The US state of California has sued five oil giants for their alleged role in downplaying the risk posed by fossil fuels while causing tens of billions of dollars in damage, The New York Times has reported.
The lawsuit, filed on Friday in the superior court of San Francisco, targeted Exxon Mobil, Shell, BP, ConocoPhillips and Chevron.
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It is the most significant lawsuit to put the spotlight on the fossil fuel industry and demand the creation of a fund to compensate for future damages caused by climate-related disasters.
It follows numerous other cases brought by US cities, counties and states against fossil fuel interests over the impact of climate change, as well as alleged disinformation campaigns spanning decades.
California’s attorney general Rob Bonta, who is leading the case, claimed in the document the oil giants intentionally downplayed the risks posed by fossil fuels to the public since the 1950s – despite knowing their products were likely to lead to significant global warming.
“Oil and gas company executives have known for decades that reliance on fossil fuels would cause these catastrophic results, but they suppressed that information from the public and policymakers by actively pushing out disinformation on the topic,” read the 135-page complaint, as reported by the Times.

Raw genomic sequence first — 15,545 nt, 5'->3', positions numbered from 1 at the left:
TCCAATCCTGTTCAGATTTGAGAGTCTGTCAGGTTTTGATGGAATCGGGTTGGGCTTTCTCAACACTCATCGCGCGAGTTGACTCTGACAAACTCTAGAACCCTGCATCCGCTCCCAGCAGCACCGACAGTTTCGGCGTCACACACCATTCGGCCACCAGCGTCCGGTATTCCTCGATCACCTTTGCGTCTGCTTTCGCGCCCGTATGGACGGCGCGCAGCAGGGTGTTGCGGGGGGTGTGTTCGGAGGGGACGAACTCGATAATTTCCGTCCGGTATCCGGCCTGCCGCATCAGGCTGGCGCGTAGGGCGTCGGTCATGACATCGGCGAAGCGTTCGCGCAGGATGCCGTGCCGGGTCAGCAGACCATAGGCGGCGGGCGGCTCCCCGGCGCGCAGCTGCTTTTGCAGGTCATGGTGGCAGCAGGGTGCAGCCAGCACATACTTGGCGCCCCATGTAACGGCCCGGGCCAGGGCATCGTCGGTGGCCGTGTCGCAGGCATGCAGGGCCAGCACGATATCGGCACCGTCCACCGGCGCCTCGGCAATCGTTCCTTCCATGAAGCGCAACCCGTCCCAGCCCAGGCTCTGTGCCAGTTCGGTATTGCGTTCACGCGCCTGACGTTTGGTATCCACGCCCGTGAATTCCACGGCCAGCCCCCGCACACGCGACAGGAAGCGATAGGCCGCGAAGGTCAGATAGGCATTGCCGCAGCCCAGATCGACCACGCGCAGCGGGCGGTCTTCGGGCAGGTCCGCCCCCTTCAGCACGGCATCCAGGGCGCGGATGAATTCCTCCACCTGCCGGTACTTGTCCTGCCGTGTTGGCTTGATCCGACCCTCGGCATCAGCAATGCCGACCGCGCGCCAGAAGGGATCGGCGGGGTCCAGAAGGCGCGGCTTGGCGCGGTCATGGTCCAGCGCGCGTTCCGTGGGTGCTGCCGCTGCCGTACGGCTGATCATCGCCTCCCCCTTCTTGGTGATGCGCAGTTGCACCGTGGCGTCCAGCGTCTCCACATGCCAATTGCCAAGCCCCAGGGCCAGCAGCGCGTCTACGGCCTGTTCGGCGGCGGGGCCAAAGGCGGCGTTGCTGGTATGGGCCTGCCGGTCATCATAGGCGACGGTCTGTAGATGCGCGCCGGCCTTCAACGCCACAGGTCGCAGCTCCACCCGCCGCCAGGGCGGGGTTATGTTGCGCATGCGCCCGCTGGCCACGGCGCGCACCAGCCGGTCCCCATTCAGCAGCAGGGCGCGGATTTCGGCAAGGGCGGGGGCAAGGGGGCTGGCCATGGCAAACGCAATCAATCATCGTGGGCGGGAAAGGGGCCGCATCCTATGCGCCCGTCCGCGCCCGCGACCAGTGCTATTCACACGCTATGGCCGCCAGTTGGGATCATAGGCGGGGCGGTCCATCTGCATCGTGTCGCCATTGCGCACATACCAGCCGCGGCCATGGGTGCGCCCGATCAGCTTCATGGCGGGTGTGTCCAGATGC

“Their deception caused a delayed societal response to global warming. And their misconduct has resulted in tremendous costs to people, property, and natural resources, which continue to unfold each day.”
Since the current wave of environmental litigation against fossil fuel firms began in 2017, the industry has sought to avoid state trials on procedural grounds.
That effort received a major blow in May when the US Supreme Court declined to consider an appeal in two cases, meaning they could proceed.
The legal complaint highlights the destruction unfolding in California from climate change, including record heat, wildfires and drought.
“These folks had this information and lied to us, and we could have staved off some of the most significant consequences,” California Governor Gavin Newsom was quoted as saying. “It’s shameful. It’s sickens you to your core.”
The lawsuits are modelled on successful cases against Big Tobacco as well as against the pharmaceutical industry over the proliferation of opioids.
In his lawsuit, Bonta is not seeking compensation for damages related to a specific event, but rather to create a fund that would be used to pay for recovery from extreme weather events and mitigation and adaptation efforts across the state, the news report said.
The American Petroleum Institute, an industry group also named in the lawsuit, said climate policy should be debated in Congress, not the courtroom.
“This ongoing, coordinated campaign to wage meritless, politicized lawsuits against a foundational American industry and its workers is nothing more than a distraction from important national conversations and an enormous waste of California taxpayer resources,” its Senior Vice President Ryan Meyers said in a statement.
That was echoed in a statement from Shell, which said the courtroom is not the proper venue to tackle global warming.
“Addressing climate change requires a collaborative, society-wide approach,” it said. “We agree that action is needed now on climate change, and we fully support the need for society to transition to a lower-carbon future.”